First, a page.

Considering that ABP News survey from yesterday was done by CSDS, by far the most respected survey agency, we have to take these predictions seriously.
Mayawati at No. 3? Hmmmm… and we had grown used to thinking that she is the main challenger. Let’s see the story in vote shares:
The surprise is that SP has suddenly jumped from being No.3 to No. 1! So, what gives the SP this 3% advantage. The real problem is here:
With no CM candidate declared for the BJP campaign, there is no face to present to the voter. Elections in India have become more and more presidential. Narendra Modi himself is the biggest beneficiary of this transformation. And only heaven knows when Modi-Shah will understand that the same applies to state elections.
Give us a face Amit Shah and watch that 3% gap with SP disappear.
Nevertheless, there are a lot of interesting takeaways from the ABP news poll.
(1) First, the situation in UP is extremely fluid at the moment: Just compare the conclusions published yesterday by ABP to their previous opinion poll done in March (note however that the March poll was done by Nielsen, not by CSDS)
March 2016 (ABP News)
BSP : 185 (31% vote)
BJP : 120 (24% vote)
SP: 80 (23% vote)
Aiugust 2016 (ABP News)
BSP: 108 (26% vote)
BJP : 130 (27% vote)
SP: 146 (30% vote)
The divergence between the two polls is MASSIVE. From being close to a majority at 185, Mayawati is now a poor third, barely managing to reach double digits. SP has seen a massive jump from 23% to 30% and BJP has also added a significant 3%, going from 24% to 27%. How did Mayawati manage to drop from 31% to 26% so suddenly?
All it can mean is that the situation on the ground is extremely fluid. The voter is approaching this election with an open mind. Whoever manages to create a perception of victory will cross the majority mark. I am 100% sure it won’t be a hung assembly… the voter just hasn’t decided yet.
(2) Mayawati’s Dalit+Muslim combo is not happening: The worst nightmare for BJP is a Dalit+Muslim vote bank. It doesn’t just mean defeat in Uttar Pradesh. The philosophical implications of Dalit+Muslim axis are massive: it is the ultimate dream of all Break India forces. It strikes at the very heart of Hindu society and undermines us in a very fundamental manner. Thankfully, it does not seem to be happening at all:
So, Muslims are going to Mullah Mulayam by an overwhelming margin. On top of that, there is now incredible confusion about who the secular frontrunner is : SP or BSP. That’s when Muslims don’t know who to vote tactically for. Advantage BJP.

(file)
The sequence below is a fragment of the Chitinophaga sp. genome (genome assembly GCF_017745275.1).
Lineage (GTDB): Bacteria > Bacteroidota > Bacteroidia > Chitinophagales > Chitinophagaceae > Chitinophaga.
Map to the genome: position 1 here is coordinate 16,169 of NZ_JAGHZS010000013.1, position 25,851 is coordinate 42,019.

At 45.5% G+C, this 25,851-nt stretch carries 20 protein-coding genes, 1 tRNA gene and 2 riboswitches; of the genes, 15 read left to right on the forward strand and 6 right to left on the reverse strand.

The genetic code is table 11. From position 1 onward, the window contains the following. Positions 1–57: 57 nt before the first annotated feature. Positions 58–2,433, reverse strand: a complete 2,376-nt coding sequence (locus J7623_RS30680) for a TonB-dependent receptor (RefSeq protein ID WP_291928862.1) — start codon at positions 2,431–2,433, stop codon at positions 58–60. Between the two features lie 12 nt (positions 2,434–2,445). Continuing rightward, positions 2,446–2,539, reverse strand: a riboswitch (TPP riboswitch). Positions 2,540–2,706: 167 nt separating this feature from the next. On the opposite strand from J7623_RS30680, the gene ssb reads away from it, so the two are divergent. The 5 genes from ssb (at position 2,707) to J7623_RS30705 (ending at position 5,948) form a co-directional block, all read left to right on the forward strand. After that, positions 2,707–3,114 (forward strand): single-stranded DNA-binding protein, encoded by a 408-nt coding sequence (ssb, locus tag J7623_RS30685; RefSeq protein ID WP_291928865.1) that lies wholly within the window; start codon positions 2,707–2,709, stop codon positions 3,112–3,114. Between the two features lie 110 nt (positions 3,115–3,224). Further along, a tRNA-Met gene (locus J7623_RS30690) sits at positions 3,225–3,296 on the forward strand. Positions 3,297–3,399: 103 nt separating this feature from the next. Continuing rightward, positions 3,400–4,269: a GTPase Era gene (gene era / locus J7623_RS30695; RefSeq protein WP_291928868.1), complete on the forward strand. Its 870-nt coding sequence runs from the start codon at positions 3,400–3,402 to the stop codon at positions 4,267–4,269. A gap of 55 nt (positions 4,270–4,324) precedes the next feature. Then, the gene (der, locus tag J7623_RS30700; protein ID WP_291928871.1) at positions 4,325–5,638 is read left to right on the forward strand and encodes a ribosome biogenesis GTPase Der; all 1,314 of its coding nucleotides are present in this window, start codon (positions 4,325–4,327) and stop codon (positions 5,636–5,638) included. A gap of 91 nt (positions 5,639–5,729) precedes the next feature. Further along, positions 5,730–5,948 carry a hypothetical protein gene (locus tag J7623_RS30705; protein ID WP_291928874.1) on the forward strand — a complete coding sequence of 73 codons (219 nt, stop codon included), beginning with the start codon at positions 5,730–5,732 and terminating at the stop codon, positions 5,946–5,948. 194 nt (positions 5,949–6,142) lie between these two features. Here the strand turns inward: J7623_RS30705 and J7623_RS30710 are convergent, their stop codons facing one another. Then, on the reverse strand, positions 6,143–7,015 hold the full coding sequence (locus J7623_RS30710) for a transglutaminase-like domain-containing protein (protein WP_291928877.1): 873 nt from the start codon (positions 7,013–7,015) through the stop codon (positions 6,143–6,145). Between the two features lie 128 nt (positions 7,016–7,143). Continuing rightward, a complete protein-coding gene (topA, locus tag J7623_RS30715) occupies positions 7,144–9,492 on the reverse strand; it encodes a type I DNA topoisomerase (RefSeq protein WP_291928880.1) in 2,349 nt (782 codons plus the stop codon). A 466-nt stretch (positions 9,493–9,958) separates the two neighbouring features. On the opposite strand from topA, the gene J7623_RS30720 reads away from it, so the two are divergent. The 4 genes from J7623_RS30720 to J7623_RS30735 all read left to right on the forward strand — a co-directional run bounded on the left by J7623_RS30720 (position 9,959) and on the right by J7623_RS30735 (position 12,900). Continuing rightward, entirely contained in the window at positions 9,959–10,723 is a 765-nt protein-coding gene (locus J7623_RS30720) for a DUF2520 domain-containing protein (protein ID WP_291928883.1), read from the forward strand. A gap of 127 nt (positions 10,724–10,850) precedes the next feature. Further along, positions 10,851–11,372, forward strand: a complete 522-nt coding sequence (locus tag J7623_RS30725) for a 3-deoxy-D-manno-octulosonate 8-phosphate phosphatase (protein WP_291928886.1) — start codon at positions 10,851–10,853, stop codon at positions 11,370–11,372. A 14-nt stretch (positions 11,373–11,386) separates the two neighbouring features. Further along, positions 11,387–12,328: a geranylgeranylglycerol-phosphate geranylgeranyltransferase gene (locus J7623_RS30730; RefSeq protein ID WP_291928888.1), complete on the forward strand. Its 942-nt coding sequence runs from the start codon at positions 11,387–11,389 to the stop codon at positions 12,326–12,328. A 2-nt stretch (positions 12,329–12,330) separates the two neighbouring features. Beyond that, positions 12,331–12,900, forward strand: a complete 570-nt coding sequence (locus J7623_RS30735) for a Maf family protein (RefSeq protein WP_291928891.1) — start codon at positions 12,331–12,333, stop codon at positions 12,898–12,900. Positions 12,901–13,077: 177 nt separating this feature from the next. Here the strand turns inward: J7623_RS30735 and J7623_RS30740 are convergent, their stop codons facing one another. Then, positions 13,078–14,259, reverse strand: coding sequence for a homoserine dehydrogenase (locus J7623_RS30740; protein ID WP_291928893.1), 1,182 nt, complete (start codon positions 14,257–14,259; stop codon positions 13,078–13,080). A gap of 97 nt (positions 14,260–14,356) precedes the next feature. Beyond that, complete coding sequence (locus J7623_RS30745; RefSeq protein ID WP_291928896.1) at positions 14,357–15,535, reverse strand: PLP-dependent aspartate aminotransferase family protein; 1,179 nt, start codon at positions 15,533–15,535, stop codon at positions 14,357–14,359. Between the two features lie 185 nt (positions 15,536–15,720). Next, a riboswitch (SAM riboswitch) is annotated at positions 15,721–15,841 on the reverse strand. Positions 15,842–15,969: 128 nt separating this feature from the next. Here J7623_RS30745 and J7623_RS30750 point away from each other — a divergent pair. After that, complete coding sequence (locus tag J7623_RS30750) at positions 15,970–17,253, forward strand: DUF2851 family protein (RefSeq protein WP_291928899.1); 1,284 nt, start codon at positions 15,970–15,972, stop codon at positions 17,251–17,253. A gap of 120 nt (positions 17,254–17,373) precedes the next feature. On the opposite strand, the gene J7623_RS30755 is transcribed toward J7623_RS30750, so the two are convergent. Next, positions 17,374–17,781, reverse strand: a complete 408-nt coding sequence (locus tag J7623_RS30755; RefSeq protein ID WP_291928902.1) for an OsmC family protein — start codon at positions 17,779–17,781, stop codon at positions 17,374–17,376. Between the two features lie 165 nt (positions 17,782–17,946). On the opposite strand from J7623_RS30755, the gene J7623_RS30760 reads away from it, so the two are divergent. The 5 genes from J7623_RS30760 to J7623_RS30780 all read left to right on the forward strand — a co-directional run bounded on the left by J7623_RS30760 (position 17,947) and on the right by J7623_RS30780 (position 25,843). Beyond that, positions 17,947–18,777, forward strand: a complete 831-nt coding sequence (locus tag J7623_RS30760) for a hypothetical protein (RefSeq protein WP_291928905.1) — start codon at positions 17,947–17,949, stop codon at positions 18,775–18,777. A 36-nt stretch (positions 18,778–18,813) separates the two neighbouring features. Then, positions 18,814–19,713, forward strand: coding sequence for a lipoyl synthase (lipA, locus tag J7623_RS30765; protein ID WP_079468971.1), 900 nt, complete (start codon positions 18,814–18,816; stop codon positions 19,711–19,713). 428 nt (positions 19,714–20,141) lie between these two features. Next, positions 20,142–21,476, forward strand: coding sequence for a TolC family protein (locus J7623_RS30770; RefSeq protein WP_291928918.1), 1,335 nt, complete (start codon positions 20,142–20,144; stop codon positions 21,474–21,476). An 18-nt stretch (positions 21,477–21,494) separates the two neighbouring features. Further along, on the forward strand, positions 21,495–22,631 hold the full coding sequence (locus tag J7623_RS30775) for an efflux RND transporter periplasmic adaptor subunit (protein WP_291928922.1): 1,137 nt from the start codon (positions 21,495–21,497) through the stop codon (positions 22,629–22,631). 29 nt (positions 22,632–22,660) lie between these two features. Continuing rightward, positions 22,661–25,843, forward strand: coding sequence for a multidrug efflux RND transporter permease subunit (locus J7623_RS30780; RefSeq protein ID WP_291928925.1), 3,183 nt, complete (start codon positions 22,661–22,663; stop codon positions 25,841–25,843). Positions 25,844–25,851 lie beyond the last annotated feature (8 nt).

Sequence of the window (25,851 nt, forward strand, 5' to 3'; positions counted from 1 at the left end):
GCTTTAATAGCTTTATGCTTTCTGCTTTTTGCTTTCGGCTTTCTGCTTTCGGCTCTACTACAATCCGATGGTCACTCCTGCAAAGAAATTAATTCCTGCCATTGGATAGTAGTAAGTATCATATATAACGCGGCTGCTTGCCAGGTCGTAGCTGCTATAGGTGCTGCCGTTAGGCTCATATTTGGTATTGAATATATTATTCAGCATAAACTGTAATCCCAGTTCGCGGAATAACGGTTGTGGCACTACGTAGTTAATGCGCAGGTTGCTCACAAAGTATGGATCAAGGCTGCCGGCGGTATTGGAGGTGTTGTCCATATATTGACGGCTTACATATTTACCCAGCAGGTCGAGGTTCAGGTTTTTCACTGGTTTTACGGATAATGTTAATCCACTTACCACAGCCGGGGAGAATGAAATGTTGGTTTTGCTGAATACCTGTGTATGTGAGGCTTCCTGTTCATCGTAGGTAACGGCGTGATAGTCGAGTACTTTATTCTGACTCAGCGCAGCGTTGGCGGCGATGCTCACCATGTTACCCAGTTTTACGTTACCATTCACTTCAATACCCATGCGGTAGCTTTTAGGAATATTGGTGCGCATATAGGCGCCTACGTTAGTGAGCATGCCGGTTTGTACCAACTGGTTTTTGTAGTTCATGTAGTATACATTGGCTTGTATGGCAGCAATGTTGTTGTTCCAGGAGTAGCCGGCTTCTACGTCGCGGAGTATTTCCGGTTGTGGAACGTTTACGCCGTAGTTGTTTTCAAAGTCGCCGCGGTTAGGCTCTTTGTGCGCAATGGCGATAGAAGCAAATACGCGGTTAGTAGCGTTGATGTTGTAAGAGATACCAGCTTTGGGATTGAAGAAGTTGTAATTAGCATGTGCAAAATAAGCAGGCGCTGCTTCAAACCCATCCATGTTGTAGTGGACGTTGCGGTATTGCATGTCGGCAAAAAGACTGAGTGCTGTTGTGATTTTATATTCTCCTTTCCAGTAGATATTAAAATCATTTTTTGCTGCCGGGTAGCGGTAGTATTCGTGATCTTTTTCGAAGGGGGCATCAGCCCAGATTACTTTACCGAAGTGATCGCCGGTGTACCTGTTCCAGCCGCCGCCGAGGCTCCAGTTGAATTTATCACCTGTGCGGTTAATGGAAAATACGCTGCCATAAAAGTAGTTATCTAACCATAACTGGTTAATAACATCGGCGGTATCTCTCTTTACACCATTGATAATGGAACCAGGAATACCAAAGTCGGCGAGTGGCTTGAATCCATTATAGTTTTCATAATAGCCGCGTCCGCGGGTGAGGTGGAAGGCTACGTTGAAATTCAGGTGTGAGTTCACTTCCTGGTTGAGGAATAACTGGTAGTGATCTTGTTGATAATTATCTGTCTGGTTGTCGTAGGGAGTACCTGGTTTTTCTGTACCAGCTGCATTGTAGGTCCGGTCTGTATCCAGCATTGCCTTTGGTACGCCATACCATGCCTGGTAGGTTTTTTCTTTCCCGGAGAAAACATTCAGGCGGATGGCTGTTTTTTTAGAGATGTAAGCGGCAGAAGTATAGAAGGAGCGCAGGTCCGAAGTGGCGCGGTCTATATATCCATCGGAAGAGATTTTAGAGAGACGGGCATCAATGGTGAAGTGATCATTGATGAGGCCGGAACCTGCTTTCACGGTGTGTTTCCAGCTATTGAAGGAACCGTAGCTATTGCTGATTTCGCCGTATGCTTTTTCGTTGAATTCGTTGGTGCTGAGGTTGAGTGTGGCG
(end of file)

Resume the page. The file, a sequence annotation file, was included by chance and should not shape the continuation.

(3) Dayashankar’s comments have not given Mayawati an edge: This survey was done between July 23 and August 7, right after Dayashankar Singh made his comments on July 21. This poll was done at the peak of the media campaign against BJP over Dalits. And it shows Mayawati lagging behind at No. 3! Wow!
What we are seeing is possibly a reflection of Mayawati’s organizational weakness. It is time to swoop in and finish BSP.
See, the way parties like BSP work is this: they expect to win and lose alternate elections. So, when they are in power, they engage in loot and plunder which is supposed to last them during their 5 years in the Opposition. The weakness in this strategy is that if they lose two successive elections, there is not enough loot left to last them another 5 years in the Opposition. As a result, the party goes into a collapse. The BSP will spend between 2012-2017 what it plundered between 2007-2012. If they lose 2017, there is no backup plan. Their “investors” will pull out the money because they can’t wait 10 years for a return on investment. In 2014, the BSP did not win a single seat. This is the weakest the BSP has been in more than a decade. Defeat them in UP this time and BSP will disintegrate before 2019, completely surrendering all its votes to BJP.
There is a reason most of the media has been cheering Mayawati in the run up to these polls. If she loses 2017, it may be all over for her party. And Mayawati, with her anti-Manuvaad rhetoric, fires up the imagination of the anti-Hindu liberals in a manner that SP does not.
(4) BJP needs to consolidate non-Yadav OBC votes: The real problem for the BJP lurks here.
Yes, 38% is way ahead of everyone else. But it is far from the 50%+ consolidation that SP is getting among its Yadav and Muslim voters. Now admittedly, “other OBCs” are a heterogeneous collection of numerous castes and subcastes, unlike Yadavs, for instance. But for BJP to win, that number among the other OBCs needs to reach 50%. Push it to 50% and Uttar Pradesh is ours.
And how can that consolidation happen? By announcing Keshav Maurya as CM candidate. Do it now. NOW!